Bradford Lee Gilbert was born in Watertown, New York to parents Marie Antoinette (Bacon) and Horatio Gates Gilbert. Mr. Gilbert was well educated having attended Sedgwick Institute, Gt. Barrington, Siglar’s School, Newburg, Irvington and Yale College.

He was a member of the New York Chapter of American Institute of Architects, The National Sculpture Society, The Architectural League, The National Arts Club, The Transportation Club, The Quill Club, The Riding Club, and The Chicago Club.

Mr. Gilbert enjoyed many distinctions, but was a driving force in the growing railroad industry. He was the consulting architect to eighteen of the principal railroads in America, and was appointed as official architect to the New York, Lake Erie and Western Railroad under Octave Chanute (who assisted in the Wright Brother’s creation of airplanes).

Mr. Gilbert played a major role in other railroad companies like, the enlargement to the first Grand Central Station in New York; the Illinois Central Station in Chicago, Illinois; the Boston & Maine Union Station in Lowell, Maine and many others.

Bradford passed away in Accord, Ulster County, New York of Dropsy.

One of the few buildings attributed to him that wasn’t part of a railroad

g10_img_6236_jul4_hl66_2.jpg by you.

-photo by Mitch Waxman

In January of 1913, all Brooklyn and Queens fire companies had their unit numbers moved forward by 100- thus Engine 158 became 258. Hook and ladder 166’s history gets a little hazy in the intervening years, and a unit with the 166 designation seems to still be extant in Brooklyn- but the history of the FDNY is best discussed by experts. At some intervening point in the last hundred years that I have not been able to pin down (most likely the early 80’s), the building passed into the hands of the Police department which assigned its ESU NYPD Emergency Medical Squad to the premise. They are the current stakeholders, in this part of the Newtown Pentacle.

ESU are the Green Berets of the NYPD, assigned the most challenging and dangerous jobs. Most are former United States Special Forces or U.S. Marines who bring ingenious skills and hard won experience to work every day. If you are in real trouble in New York City, the ESU is your personal Batman. Two fully loaded paramedic ambulances and a variety of specialized response vehicles are based here. ESU medical is commanded by a 35 year NYPD veteran and former Marine, Chief of Special Operations Charles D. Kammerdener.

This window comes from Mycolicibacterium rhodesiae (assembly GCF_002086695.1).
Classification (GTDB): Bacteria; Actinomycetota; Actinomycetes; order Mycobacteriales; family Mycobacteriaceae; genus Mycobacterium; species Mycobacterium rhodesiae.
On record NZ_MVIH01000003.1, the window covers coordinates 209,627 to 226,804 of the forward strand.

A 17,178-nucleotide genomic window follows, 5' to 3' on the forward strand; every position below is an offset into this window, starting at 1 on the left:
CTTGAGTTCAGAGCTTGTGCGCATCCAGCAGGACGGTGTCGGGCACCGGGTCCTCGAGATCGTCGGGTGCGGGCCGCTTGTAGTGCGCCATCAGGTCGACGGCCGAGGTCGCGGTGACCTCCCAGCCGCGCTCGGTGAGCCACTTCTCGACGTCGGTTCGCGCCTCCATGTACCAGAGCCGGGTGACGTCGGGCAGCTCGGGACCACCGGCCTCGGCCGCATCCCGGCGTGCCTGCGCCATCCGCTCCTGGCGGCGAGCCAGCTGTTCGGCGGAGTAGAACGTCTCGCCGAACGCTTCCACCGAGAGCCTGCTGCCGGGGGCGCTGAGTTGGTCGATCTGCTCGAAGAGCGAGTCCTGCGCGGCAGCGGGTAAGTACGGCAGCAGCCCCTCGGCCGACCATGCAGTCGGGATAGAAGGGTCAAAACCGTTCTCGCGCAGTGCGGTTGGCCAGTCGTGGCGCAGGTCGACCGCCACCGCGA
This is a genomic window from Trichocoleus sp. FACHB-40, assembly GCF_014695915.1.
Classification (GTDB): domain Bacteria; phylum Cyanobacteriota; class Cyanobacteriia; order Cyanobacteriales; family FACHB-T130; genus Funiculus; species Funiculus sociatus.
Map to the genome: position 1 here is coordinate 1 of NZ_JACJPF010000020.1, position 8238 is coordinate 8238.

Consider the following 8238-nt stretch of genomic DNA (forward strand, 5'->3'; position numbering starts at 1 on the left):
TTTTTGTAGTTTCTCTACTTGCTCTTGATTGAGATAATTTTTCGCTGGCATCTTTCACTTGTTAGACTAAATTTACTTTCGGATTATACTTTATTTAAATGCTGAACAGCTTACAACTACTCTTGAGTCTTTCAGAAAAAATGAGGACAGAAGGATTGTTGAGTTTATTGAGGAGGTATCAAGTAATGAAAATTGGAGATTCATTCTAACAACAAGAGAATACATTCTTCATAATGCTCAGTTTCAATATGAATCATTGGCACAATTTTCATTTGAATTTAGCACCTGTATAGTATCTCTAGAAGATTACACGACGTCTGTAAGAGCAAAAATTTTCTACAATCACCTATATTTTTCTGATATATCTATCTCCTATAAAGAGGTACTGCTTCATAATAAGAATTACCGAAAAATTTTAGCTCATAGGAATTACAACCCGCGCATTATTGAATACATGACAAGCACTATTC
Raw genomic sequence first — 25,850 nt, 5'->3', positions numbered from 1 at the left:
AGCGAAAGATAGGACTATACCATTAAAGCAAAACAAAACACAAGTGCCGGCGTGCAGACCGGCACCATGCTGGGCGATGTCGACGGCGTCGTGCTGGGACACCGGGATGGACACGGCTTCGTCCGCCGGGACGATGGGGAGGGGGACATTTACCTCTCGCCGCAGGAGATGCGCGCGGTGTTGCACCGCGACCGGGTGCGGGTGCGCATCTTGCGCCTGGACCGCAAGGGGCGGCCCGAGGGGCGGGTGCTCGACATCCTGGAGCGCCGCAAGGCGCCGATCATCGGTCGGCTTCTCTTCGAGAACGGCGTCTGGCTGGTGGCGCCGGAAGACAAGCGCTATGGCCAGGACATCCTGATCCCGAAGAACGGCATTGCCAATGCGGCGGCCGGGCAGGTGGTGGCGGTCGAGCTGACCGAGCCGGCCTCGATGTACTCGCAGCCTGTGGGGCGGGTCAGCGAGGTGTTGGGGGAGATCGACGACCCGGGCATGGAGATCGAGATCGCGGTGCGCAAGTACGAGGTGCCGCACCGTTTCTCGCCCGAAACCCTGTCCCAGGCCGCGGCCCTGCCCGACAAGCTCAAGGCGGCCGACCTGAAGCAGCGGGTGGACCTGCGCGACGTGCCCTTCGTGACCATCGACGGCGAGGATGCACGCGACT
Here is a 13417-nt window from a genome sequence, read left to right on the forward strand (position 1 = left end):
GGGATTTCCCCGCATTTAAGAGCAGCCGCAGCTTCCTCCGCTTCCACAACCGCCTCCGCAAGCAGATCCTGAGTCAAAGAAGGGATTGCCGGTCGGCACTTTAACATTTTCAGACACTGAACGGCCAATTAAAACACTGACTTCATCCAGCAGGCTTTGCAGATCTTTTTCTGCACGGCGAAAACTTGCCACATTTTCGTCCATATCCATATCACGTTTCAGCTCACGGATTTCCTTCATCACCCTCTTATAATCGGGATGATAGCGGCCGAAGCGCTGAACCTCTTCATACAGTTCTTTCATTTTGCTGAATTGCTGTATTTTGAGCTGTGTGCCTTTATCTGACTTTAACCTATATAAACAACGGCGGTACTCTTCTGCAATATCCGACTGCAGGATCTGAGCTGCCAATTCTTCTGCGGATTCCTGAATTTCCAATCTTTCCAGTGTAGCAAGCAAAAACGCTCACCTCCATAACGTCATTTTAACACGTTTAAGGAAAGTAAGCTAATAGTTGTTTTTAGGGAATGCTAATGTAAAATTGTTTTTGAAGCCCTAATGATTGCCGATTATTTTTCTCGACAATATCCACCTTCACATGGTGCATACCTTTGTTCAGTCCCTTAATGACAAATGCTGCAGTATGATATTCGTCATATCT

7/19/09 Note and addendum: Queenscrap ran a blog post about this article, and “anonymous” posted this in their comments:

Ladder 66 is now Ladder 116 (all companies renumbered in 1913 after NYC expanded, the E158 house is really Engine 258)
The Ladder Company that occupied this Northern Blvd house is now located on 29th St near 37th Ave and was quartered with Engine 261 for over 80 years until “King Bloomberg” closed E261 in May 2003

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Written by Mitch Waxman

July 16, 2009 at 9:28 pm

6 Responses

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  1. I have a photo of the Fire Crew from Ladder 66 or what was known after 1913 as Ladder 116. The Captain of Ladder 116 from 1906 till 1925 was Thomas F. McKeon.

    James Rooney

    July 20, 2009 at 4:26 pm

    • Hey Jim…
      Any chance you’d want to share a copy of that photo for a website on the history of the FDNY? I’d love to have it. I’m trying to memorialze all the men who served and especially all the men we’ve lost over the years. I can be reached at tommcl54@yahoo.com (that’s an L before the 54). Thanks much.
      Tom McLoughlin

      Tom McLoughlin

      February 25, 2012 at 4:39 pm

  2. […] a comment » I posted about the Hook and Ladder 66 firehouse on Northern Blvd. a few weeks ago. In that post, I commented on how the history of the FDNY is a historical subject […]

  3. IM LOOKING FOR A FIREFIGHTER HORAK IN SUNNYSIDE QUEENS AROUND 1890 ANNY HELP?

    BUGJMT

    April 8, 2010 at 9:41 am

  4. […] Hook and Ladder 66 […]

  5. Hmm is anyone else experiencing problems with the images on this blog loading?
    I’m trying to figure out if its a problem on my end or if it’s the blog.
    Any suggestions would be greatly appreciated.

    Jann

    July 22, 2014 at 2:59 pm